position vector measured
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by the observer at S prime,
which is little r prime.
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I can rewrite that if I'd like
to write the position measured
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by the observer at S
prime in terms of what's
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measured by the observer
at S. I could just
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rearrange this and
write that little r
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prime is equal to little
r minus capital R.
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Now let's add a
further complication
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and assume that the
observer S prime is not
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just at a different location
from the observer of S
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but is moving at constant
velocity relative to frame S.
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So we'll assume that
frame S prime is moving
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at constant velocity
with respect
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to frame S at a constant
velocity vector V.
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So V vector is a constant.
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And in that case, my
offset of observer
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S prime relative to observer S,
which is the vector capital R,
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is a function of time.
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So capital R is a
function of time
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and it's given by the
offset at time 0, which
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I will call capital R0,
plus the elapsed motion
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due to the constant velocity,
which is capital V times time.
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So since capital R is a
function of time, that tells me
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that in this equation, little
r prime, the position vector
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measured by the observer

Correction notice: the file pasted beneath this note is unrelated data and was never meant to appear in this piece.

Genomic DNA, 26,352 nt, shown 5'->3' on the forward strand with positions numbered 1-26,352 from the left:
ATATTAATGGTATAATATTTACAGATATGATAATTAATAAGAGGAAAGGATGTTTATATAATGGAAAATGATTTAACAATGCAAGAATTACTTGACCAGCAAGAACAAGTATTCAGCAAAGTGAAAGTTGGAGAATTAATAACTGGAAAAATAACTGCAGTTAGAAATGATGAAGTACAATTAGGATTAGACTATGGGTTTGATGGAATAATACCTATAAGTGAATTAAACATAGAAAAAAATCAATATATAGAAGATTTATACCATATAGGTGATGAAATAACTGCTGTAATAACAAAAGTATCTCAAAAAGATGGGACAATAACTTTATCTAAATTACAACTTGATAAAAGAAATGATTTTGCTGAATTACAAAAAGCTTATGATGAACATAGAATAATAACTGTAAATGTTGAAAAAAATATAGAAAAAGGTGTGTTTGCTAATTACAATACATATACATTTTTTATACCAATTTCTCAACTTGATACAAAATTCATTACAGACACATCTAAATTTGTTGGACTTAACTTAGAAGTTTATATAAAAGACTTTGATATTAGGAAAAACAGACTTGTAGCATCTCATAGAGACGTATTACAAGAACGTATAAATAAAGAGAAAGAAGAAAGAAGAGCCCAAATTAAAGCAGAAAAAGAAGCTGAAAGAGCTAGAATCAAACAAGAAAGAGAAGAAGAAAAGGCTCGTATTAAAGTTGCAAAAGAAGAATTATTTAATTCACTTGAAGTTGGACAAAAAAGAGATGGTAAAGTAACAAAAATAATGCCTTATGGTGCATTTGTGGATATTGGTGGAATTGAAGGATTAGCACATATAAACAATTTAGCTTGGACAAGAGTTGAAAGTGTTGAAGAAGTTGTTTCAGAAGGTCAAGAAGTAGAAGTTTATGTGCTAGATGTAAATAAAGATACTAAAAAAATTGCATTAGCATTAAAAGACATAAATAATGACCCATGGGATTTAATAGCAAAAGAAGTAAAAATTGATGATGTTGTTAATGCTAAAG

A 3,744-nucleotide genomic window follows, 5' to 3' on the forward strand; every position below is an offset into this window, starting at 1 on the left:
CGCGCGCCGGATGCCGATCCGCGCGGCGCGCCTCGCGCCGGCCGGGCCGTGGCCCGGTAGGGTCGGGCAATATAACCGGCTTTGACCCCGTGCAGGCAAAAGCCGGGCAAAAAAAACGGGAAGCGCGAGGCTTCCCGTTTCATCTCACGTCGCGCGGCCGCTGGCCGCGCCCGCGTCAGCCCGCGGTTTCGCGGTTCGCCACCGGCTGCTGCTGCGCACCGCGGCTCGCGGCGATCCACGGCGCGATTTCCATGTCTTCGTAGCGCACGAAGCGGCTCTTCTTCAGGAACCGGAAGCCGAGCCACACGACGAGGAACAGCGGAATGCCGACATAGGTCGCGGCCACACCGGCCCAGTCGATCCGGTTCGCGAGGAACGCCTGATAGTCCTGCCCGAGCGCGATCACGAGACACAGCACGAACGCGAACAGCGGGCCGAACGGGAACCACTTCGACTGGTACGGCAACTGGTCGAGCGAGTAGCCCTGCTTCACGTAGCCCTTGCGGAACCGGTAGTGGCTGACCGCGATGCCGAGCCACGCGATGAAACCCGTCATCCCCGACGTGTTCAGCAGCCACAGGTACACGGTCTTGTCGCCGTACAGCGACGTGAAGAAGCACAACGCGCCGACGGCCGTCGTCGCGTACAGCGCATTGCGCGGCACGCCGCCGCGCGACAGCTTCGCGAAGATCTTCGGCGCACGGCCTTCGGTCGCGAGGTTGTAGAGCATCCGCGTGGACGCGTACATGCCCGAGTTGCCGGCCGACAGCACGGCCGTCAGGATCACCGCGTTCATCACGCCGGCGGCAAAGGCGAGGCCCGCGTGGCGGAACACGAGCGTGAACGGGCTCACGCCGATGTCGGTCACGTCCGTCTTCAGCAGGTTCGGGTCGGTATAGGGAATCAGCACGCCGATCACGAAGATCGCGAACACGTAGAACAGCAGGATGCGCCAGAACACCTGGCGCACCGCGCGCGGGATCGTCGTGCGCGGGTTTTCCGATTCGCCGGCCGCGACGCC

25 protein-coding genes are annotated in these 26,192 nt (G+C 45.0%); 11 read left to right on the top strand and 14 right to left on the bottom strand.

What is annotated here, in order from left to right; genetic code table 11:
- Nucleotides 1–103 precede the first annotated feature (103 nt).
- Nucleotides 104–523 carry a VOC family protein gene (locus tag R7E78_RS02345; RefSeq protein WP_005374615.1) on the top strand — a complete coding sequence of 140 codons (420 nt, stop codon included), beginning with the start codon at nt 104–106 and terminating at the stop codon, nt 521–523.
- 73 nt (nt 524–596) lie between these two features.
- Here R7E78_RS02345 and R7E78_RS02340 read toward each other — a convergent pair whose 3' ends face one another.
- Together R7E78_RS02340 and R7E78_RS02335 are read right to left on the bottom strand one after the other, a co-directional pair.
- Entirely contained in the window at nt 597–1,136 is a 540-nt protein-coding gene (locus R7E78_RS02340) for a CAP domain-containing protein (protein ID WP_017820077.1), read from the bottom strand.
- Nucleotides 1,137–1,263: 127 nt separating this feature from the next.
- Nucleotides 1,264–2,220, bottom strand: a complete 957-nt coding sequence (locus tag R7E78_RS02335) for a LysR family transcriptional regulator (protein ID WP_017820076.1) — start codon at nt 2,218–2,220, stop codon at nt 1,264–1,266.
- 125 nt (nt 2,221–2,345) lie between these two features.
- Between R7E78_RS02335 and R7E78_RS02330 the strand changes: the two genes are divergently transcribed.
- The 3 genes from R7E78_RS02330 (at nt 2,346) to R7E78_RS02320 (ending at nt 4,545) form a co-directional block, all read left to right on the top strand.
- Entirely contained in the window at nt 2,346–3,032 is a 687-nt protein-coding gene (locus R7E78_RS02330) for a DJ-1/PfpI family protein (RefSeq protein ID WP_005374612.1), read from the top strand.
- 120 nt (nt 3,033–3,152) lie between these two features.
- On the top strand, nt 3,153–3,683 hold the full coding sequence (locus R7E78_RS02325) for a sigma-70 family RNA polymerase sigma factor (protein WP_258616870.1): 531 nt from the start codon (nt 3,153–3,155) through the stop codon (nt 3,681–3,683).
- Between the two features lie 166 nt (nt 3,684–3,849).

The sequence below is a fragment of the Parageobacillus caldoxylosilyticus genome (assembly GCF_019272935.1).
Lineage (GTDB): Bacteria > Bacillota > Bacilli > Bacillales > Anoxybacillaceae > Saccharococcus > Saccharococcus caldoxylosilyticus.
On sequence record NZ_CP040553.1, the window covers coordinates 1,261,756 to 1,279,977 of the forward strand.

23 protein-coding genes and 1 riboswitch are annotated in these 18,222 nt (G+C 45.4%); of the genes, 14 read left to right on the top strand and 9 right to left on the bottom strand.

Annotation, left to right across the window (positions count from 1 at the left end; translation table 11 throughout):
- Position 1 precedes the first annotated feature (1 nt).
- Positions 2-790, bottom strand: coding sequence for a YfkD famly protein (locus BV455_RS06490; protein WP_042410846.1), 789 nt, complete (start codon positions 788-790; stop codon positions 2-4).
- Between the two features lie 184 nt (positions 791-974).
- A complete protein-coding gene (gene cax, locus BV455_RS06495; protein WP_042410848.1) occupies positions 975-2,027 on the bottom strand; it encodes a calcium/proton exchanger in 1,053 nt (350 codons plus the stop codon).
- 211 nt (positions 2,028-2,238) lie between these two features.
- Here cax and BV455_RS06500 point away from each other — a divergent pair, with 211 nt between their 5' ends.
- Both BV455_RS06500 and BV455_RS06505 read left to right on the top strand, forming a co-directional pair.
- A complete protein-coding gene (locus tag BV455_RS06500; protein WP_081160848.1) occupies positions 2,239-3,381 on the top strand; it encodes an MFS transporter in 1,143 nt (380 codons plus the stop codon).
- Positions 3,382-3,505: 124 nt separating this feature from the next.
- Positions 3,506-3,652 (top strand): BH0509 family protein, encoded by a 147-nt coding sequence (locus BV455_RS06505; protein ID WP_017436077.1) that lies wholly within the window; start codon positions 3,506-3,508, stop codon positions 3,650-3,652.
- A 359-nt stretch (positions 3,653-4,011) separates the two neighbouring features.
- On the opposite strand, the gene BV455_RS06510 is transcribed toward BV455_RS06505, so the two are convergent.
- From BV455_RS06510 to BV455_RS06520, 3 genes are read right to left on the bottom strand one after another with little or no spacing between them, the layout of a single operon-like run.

in frame S prime,
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is also going to be
a function of time,
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even if capital-- sorry-- even
if little r is a constant.
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So notice what that means.
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If the object is
at rest in frame S,
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the object will
appear to be moving.
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Its position vector will be
time-dependent in frame S prime
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because capital R, the location
of S prime relative to S
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is changing.
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So this relation tells us how
the position vectors in the two
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frames are related.
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What about the velocities?
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Well, to compute how the
velocities are related,
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we can just take the time
derivative of the relation
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of the position vectors.
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So in this particular
case, we have
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that the time derivative
of the S prime position,
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d little r prime dt,
is equal to the time
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derivative of the position in
frame S, which is d little r
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dt, minus the time derivative of
the offset of S prime relative
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to S. So that's
minus d capital R dt.
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And I can rewrite that in terms
of symbols for the velocity.
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So I have here the velocity
little v prime, which
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is the velocity measured by
an observer in frame S prime,
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and that's equal to the
velocity of little v, which
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is the velocity
measured by frame S,
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minus d capital R
dt, which we see
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is just capital V vector,
which is the velocity of S
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prime relative to S. So this is